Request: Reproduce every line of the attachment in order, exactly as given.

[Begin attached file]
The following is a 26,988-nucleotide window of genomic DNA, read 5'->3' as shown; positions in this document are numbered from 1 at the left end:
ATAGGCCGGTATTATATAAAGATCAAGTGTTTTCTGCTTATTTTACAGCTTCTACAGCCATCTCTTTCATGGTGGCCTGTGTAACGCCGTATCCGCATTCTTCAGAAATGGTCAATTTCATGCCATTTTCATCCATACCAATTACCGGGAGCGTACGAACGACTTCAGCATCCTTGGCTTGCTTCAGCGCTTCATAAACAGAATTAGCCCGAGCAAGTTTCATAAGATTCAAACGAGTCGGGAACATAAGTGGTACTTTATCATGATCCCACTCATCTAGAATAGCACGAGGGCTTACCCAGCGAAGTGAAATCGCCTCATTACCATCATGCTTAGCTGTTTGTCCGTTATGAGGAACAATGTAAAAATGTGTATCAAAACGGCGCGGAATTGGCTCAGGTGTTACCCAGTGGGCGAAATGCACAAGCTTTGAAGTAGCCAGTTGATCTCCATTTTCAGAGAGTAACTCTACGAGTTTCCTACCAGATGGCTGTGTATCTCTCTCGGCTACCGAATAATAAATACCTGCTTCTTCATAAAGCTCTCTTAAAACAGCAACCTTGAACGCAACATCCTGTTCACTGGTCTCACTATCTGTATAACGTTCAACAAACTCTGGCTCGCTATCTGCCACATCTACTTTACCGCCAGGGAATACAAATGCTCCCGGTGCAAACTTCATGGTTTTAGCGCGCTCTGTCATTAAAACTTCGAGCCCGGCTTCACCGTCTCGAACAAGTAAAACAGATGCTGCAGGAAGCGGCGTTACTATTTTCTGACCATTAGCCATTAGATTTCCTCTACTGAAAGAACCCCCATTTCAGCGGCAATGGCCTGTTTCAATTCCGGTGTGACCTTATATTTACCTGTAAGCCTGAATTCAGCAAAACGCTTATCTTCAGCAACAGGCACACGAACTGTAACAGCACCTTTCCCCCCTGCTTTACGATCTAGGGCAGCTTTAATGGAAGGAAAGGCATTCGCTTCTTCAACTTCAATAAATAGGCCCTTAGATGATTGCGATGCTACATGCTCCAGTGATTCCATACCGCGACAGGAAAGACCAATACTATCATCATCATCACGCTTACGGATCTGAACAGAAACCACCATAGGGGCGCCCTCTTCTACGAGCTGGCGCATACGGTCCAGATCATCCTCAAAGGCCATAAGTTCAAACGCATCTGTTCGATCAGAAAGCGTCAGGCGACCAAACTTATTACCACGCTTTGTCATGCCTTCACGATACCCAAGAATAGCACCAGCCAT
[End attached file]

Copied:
The following is a 26,988-nucleotide window of genomic DNA, read 5'->3' as shown; positions in this document are numbered from 1 at the left end:
ATAGGCCGGTATTATATAAAGATCAAGTGTTTTCTGCTTATTTTACAGCTTCTACAGCCATCTCTTTCATGGTGGCCTGTGTAACGCCGTATCCGCATTCTTCAGAAATGGTCAATTTCATGCCATTTTCATCCATACCAATTACCGGGAGCGTACGAACGACTTCAGCATCCTTGGCTTGCTTCAGCGCTTCATAAACAGAATTAGCCCGAGCAAGTTTCATAAGATTCAAACGAGTCGGGAACATAAGTGGTACTTTATCATGATCCCACTCATCTAGAATAGCACGAGGGCTTACCCAGCGAAGTGAAATCGCCTCATTACCATCATGCTTAGCTGTTTGTCCGTTATGAGGAACAATGTAAAAATGTGTATCAAAACGGCGCGGAATTGGCTCAGGTGTTACCCAGTGGGCGAAATGCACAAGCTTTGAAGTAGCCAGTTGATCTCCATTTTCAGAGAGTAACTCTACGAGTTTCCTACCAGATGGCTGTGTATCTCTCTCGGCTACCGAATAATAAATACCTGCTTCTTCATAAAGCTCTCTTAAAACAGCAACCTTGAACGCAACATCCTGTTCACTGGTCTCACTATCTGTATAACGTTCAACAAACTCTGGCTCGCTATCTGCCACATCTACTTTACCGCCAGGGAATACAAATGCTCCCGGTGCAAACTTCATGGTTTTAGCGCGCTCTGTCATTAAAACTTCGAGCCCGGCTTCACCGTCTCGAACAAGTAAAACAGATGCTGCAGGAAGCGGCGTTACTATTTTCTGACCATTAGCCATTAGATTTCCTCTACTGAAAGAACCCCCATTTCAGCGGCAATGGCCTGTTTCAATTCCGGTGTGACCTTATATTTACCTGTAAGCCTGAATTCAGCAAAACGCTTATCTTCAGCAACAGGCACACGAACTGTAACAGCACCTTTCCCCCCTGCTTTACGATCTAGGGCAGCTTTAATGGAAGGAAAGGCATTCGCTTCTTCAACTTCAATAAATAGGCCCTTAGATGATTGCGATGCTACATGCTCCAGTGATTCCATACCGCGACAGGAAAGACCAATACTATCATCATCATCACGCTTACGGATCTGAACAGAAACCACCATAGGGGCGCCCTCTTCTACGAGCTGGCGCATACGGTCCAGATCATCCTCAAAGGCCATAAGTTCAAACGCATCTGTTCGATCAGAAAGCGTCAGGCGACCAAACTTATTACCACGCTTTGTCATGCCTTCACGATACCCAAGAATAGCACCAGCCAT